Do you listen to music when working out?
Many people enjoy listening to music while they work out. But some of you may doubt whether this does some benefit or simply makes the training session more “upbeat”. Research has shown that when athletes listen to music this distracts them from the “bodily awareness” (aka the sensations of their bodies). But let’s see some of the major reasons of why it’s better to listen to music while you are performing your sets and reps.
It elevates your mood
One analysis was performed in August 2013 and it showed that really often people turn to listening to music in order to change their mood and to increase the self-awareness. The participants in the study said that while listening to music they were able to think about themselves, to escape from the present situations in which they were and to think about who they actually want to be. By using the tunes you can escape from the negativity and lift your spirits.Music can lift your power while you are training.
It puts you “in the zone”
We all have favorite songs which allow us to get into what we call “the zone”. Actually this is supported by science. Some songs are closely associated to memories – usually these memories has to do with the context in which we’ve heard them for the first time. Listening to those songs allows us to channel just memory or to simply get flooded by the emotions of the singer and this boosts the motivation which the songs provide. That has been shown to correlate with improvement of the physical performance.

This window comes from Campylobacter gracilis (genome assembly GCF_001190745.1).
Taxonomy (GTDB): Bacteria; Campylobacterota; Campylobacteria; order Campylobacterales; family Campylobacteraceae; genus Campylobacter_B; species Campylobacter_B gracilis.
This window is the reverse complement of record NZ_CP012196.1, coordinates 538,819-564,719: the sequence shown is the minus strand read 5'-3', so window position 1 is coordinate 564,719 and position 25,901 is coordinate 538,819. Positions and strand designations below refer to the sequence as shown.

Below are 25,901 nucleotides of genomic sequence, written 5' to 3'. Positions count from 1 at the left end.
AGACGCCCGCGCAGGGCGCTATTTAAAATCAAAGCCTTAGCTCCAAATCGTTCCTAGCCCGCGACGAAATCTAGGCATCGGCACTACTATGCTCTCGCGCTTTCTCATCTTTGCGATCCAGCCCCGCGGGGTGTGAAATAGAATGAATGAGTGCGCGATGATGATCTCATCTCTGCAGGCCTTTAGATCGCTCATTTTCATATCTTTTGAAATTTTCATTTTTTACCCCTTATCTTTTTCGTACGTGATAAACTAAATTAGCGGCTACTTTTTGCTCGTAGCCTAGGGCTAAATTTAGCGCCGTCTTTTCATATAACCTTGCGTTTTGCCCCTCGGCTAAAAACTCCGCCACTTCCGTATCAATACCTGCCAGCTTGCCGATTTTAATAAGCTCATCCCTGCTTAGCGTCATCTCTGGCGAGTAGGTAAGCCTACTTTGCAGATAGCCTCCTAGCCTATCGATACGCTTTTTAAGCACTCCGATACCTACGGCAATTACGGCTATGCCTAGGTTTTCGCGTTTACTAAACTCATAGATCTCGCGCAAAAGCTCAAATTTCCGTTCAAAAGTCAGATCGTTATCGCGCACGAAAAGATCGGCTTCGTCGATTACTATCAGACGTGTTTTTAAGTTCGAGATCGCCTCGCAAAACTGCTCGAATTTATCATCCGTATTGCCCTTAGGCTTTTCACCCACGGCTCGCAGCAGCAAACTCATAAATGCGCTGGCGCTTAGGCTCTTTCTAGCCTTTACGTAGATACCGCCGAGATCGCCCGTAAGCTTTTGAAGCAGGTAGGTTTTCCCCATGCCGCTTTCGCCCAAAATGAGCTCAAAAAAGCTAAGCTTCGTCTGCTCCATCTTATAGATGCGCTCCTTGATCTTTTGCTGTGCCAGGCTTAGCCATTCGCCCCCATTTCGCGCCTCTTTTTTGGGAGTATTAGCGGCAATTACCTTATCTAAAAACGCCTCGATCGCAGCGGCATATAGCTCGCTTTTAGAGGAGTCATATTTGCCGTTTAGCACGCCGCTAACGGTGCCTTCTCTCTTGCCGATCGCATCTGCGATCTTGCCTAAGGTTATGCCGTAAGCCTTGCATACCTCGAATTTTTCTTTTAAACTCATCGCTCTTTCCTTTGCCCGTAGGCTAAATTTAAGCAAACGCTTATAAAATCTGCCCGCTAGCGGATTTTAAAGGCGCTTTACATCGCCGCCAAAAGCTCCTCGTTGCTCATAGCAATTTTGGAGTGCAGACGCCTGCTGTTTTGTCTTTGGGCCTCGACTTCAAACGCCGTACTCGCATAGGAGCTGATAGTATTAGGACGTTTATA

It lets you put more effort into exercising
In 2010 a study was performed and it showed that cyclists did work harder while they listened to fast music compared to when they listened to a slow music. But it’s also no good to listen to songs with too fast a tempo. For moderate exercises the maximum effect have songs which have about 120-140 beats per minute.
Music offers you a distraction
When exercisers listen to music while working out they are less aware of the exertion they feel.
This distraction may lead to boost of the athletic performance by up to 15%, according to the Guardian. And WebMD says that the faster the music is the better it’s effect is – when we listen to fast upbeat tunes our brains have to process more information and this process allows your mind to put aside the feelings of exertion.
The nice beats allow you to keep your pace
When you listen to workout music its rhythm stimulates the brain’s motor area and aids the self-
paced exercises – like running, for example. Our brains take clues for the rhythm and this allows ourselves to use the energy in a more efficient manner because this way we keep steady pace which is easier on the body.
The music stimulates you to move
The beats are something that really goes deep into our bodies and brains. Some researchers found that music with “high-groove” qualities excites your brain and induces your movements. Thus, even if you actually don’t want to work out, the upbeat rhythm of your training playlist can stimulate you to get moving.
Additionally – making music is also important
A study showed that there is a much more complicated relationship between physical exertion and music than we’ve previously thought. The lead researcher Tom Fritz says that the creation and the control over the music in time of the exercise makes the experience even better.
Participants who were able to create their own workout soundtracks felt that they haven’t works as hard in contrast with participants who didn’t have control over the music.